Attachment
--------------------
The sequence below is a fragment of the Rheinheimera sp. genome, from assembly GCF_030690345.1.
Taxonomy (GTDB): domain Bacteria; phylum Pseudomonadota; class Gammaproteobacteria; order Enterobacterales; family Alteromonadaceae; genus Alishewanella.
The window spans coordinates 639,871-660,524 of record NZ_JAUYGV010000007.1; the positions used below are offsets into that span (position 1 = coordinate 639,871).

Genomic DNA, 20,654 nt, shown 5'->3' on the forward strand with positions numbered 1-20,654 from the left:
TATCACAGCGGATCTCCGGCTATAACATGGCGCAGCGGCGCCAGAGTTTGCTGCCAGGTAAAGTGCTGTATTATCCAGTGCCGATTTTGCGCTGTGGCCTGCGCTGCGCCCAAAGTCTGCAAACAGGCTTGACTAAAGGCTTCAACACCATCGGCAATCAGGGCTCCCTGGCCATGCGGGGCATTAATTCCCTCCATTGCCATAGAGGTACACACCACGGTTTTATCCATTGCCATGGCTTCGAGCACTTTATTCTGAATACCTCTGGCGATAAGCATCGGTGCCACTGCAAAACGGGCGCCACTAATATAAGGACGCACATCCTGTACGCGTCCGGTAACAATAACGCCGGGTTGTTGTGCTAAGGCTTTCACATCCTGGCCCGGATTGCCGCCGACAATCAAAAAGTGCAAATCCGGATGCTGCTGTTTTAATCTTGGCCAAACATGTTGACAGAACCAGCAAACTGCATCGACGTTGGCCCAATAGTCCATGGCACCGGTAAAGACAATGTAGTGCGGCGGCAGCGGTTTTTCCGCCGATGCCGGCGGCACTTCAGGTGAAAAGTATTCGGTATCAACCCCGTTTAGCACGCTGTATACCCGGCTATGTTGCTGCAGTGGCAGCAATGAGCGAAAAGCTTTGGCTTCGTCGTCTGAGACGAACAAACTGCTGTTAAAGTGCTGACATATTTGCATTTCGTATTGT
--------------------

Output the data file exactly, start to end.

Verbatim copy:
The sequence below is a fragment of the Rheinheimera sp. genome, from assembly GCF_030690345.1.
Taxonomy (GTDB): domain Bacteria; phylum Pseudomonadota; class Gammaproteobacteria; order Enterobacterales; family Alteromonadaceae; genus Alishewanella.
The window spans coordinates 639,871-660,524 of record NZ_JAUYGV010000007.1; the positions used below are offsets into that span (position 1 = coordinate 639,871).

Genomic DNA, 20,654 nt, shown 5'->3' on the forward strand with positions numbered 1-20,654 from the left:
TATCACAGCGGATCTCCGGCTATAACATGGCGCAGCGGCGCCAGAGTTTGCTGCCAGGTAAAGTGCTGTATTATCCAGTGCCGATTTTGCGCTGTGGCCTGCGCTGCGCCCAAAGTCTGCAAACAGGCTTGACTAAAGGCTTCAACACCATCGGCAATCAGGGCTCCCTGGCCATGCGGGGCATTAATTCCCTCCATTGCCATAGAGGTACACACCACGGTTTTATCCATTGCCATGGCTTCGAGCACTTTATTCTGAATACCTCTGGCGATAAGCATCGGTGCCACTGCAAAACGGGCGCCACTAATATAAGGACGCACATCCTGTACGCGTCCGGTAACAATAACGCCGGGTTGTTGTGCTAAGGCTTTCACATCCTGGCCCGGATTGCCGCCGACAATCAAAAAGTGCAAATCCGGATGCTGCTGTTTTAATCTTGGCCAAACATGTTGACAGAACCAGCAAACTGCATCGACGTTGGCCCAATAGTCCATGGCACCGGTAAAGACAATGTAGTGCGGCGGCAGCGGTTTTTCCGCCGATGCCGGCGGCACTTCAGGTGAAAAGTATTCGGTATCAACCCCGTTTAGCACGCTGTATACCCGGCTATGTTGCTGCAGTGGCAGCAATGAGCGAAAAGCTTTGGCTTCGTCGTCTGAGACGAACAAACTGCTGTTAAAGTGCTGACATATTTGCATTTCGTATTGT